In my previous article, I described the various types of Tenakh interpretation that were employed by the Rabbis of the Talmudic period—roughly contemporary with the New Testament—and I brought examples to show how the writers of the Gospels and Epistles used similar techniques when they quoted from the Tenakh. Too often, Christian interpreters of the Bible do not wish to admit these similarities, because they insist on seeing the New Testament as a unique form of literature that is above and beyond Jewish and other literatures. This unfortunate tendency has forced centuries of Christian Bible interpretation and theology to conform to their pre-conceived idea of what the NT ‘must be’, instead of just reading what it says.
The last century or so has seen a willingness of some Christian expositors to be more open-minded to the similarities with the Rabbinic literature, and even to dialog with Jewish expositors. Almost 100 years ago, one such Christian Judaic scholar, George Foot Moore described Rabbinic exegesis as:
“… atomistic exegesis which interprets sentences, clauses, phrases and even single words independently of the context or the historical occasion, … combines them with other similarly detached utterances and makes use of analogy of expressions, often by purely verbal association.” He went on to say, “The interpretation of the Scriptures in the New Testament is of precisely the same kind.” (Judaism in the First Centuries of the Christian Era, Volume I:249-250, 1927. Cited in: David Instone Brewer, Techniques and Assumptions in Jewish Exegesis before 70 CE, 1992.)
On this quote Brewer comments: “Sixty years later most scholars still agree with [Moore’s] assessment, and the consequences are profound.” They are profound indeed, because considering this basic fact brings a whole new mind-set to our understanding of the NT use of Tenakh. Rather than seeing the OT citations as proof-texts that Yeshua is the Messiah, this new (actually, old, or original) approach views the NT writers as Jews writing to Jews (and non‑Jews) about a Jewish man who fits the Jewish expectations and hope for the Messiah. These Jewish writers used passages from Tenakh to describe Yeshua and his teachings and work, because this is how Jews talked to Jews. Yeshua was at home in the Jewish world—and if he was not, then he could not have been the Messiah.
A New (Old) Framework
It is important to understand that the concept of a ‘Messiah’ is not presented explicitly in the Tenakh. Moses did not speak of a ‘Messiah’. There are hints. There are prophetic fragments nestled within volumes of prophecies that mostly speak to their own generation, yet they suggest the possibility that something more will come later. But the fully developed concept of a personal Messiah arose only after the Exile. By the time Yeshua arrived on the scene, there was a vivid hope of a coming anointed (mashiach) Warrior-King, chosen by G‑d to deliver Israel from the Roman oppressors and establish the Kingdom of Heaven on the earth, with his throne in Jerusalem. This was the “good news” that the people understood, and it is indeed what Yeshua proclaimed from the beginning of his public ministry—the “good news of the Kingdom of Heaven”.
With this in mind, let us take a fresh look at how Matthew used the Tenakh to talk about Yeshua’s life and work, and to teach the young community of Yeshua’s followers how to live.
Tenakh Quotes in the Gospel of Matthew
When the Gospel writers cited Scripture, we must always pay attention to the context, both in the Gospel text, and the context of the quote in its original setting, in other words, the peshat. Applying a phrase from the Tenakh to a contemporary event (midrash) was a completely common practice in those days, and it still is today. It does not necessarily mean the event was prophesied in the Scriptures. It is a way that the Tenakh can speak to life situations. It is enough for the wording to fit the situation, whether or not the original meaning in context fits. In other words, it is not always the peshat (literal meaning) that is meant, but rather some form of midrash (application of the words to a new situation). Remembering our discussion of the PaRDeS (the ‘orchard’ of peshat, remez—allusion, hint, derash—exegetical interpretation, or sod—mystical interpretation) in the previous article, we can now look at several Tenakh quotes in the Gospel of Matthew and ask ourselves which kind of application of the text to the story the writer might have intended.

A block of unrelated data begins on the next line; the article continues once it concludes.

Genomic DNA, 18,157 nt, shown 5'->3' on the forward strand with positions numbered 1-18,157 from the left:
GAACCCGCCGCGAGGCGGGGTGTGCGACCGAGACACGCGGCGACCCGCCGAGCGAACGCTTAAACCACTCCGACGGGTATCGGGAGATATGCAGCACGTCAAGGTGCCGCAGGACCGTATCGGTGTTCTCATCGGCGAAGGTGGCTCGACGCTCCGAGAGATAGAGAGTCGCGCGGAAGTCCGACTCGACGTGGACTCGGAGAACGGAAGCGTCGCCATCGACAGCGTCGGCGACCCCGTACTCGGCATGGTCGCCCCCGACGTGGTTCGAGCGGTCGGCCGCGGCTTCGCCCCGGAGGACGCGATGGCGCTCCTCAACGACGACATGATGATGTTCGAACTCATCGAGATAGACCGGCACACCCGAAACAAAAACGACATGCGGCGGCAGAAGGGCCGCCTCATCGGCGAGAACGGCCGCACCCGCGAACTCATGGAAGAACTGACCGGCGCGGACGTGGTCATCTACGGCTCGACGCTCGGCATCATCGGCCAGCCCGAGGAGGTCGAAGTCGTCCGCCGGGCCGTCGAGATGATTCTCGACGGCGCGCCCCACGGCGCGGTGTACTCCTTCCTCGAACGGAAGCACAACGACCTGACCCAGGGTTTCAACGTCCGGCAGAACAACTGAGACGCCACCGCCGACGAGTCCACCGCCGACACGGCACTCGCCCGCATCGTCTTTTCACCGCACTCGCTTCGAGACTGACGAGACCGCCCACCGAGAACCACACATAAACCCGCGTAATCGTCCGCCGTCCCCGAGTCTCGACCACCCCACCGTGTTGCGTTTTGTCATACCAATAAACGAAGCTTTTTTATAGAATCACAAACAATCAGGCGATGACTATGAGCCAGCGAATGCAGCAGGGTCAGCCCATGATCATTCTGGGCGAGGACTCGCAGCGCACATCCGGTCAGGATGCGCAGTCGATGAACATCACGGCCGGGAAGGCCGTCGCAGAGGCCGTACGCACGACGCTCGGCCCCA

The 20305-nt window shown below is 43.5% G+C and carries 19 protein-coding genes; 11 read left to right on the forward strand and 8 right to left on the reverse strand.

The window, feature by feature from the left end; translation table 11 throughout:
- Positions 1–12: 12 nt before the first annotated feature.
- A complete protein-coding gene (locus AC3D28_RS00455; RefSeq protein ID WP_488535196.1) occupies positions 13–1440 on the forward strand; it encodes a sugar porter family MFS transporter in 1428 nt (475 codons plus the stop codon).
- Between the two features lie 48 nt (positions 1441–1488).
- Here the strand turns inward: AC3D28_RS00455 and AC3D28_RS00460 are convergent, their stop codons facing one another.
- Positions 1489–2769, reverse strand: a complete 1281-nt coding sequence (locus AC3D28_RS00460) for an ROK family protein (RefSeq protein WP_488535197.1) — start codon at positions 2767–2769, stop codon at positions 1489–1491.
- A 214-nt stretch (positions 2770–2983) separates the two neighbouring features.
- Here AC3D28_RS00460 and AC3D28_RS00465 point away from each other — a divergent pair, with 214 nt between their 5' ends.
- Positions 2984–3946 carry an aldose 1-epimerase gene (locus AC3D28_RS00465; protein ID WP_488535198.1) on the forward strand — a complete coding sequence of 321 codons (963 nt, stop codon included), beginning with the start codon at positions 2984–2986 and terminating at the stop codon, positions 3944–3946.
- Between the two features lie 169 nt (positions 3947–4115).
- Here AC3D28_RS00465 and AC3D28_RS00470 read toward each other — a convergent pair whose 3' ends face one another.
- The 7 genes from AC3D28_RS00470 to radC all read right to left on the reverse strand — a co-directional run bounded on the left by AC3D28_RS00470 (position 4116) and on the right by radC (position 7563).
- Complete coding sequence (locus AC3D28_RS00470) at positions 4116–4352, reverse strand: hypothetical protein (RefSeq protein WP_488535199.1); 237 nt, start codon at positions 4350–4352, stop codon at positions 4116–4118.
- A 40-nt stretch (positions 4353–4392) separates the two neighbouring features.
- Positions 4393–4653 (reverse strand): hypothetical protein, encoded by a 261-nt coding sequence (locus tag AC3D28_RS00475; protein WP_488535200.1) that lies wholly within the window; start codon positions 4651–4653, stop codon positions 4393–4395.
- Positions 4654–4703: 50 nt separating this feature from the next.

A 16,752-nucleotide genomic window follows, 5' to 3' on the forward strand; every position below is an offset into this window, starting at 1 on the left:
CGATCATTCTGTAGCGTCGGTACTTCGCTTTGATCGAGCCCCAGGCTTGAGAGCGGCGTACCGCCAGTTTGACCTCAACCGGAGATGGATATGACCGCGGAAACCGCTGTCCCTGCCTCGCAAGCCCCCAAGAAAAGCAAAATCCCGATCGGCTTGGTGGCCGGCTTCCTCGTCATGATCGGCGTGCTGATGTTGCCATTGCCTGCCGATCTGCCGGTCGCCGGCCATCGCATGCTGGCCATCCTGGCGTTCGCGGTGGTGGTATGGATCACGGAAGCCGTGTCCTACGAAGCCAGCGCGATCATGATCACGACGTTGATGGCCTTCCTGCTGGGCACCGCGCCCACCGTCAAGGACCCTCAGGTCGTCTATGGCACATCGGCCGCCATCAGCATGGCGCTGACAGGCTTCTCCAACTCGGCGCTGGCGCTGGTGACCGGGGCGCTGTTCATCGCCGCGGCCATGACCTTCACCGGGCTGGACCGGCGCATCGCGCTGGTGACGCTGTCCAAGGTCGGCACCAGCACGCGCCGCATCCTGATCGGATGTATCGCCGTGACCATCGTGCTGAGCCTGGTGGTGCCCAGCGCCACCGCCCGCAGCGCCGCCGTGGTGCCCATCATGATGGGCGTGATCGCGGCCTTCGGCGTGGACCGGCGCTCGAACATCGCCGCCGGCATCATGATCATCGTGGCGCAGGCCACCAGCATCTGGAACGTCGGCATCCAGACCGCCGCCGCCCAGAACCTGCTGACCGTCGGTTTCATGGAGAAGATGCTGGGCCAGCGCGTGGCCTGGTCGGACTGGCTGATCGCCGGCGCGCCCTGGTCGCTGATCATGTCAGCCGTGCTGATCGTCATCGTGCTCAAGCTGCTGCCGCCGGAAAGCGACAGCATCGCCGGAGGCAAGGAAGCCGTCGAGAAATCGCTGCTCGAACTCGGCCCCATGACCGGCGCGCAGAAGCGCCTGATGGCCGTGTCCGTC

In the story of Yeshua’s birth, Joseph is trying to cope with the news that his betrothed Miriam is pregnant, when an angel appears to him in a dream and explains that the child is conceived by the Holy Spirit. The angel explains: (Matthew. 1:21) “She will bear a son, and you are to name him Yeshua (‘salvation’), for he will save his people from their sins.” Then Matthew comments, 1:22 “All this took place to fulfill what had been spoken by the L‑rd through the prophet (Isaiah 7:14): 23 ‘Look, the virgin/maiden shall conceive and bear a son, and they shall name him Emmanuel, which means, G‑d is with us’.”
The verse in Isaiah is part of a long passage about the impending invasion of the Assyrians. To give King Ahaz some hope, Isaiah offers this sign. It is generally understood that Isaiah was referring to the birth of the next king, Hezekiah. It was not a ‘messianic’ prophecy … at least not the peshat. The word ‘maiden’ in Hebrew is almah, an unmarried young woman. That is nearly the same as ‘virgin’, but not identical. When Isaiah was translated into Greek in the second century BCE, the Jewish translators used the word parthenos, which means ‘virgin’. The verse now fits as a remez that explains the miraculous birth of Yeshua. In him, G‑d is with us as a sign of hope under the Roman oppression, as He was with us in Hezekiah as a sign of hope against the Assyrians. Note that neither man—not Hezekiah nor Yeshua—was actually named Emmanuel. All of the literal details do not have to fit exactly in order for the Biblical connection to work.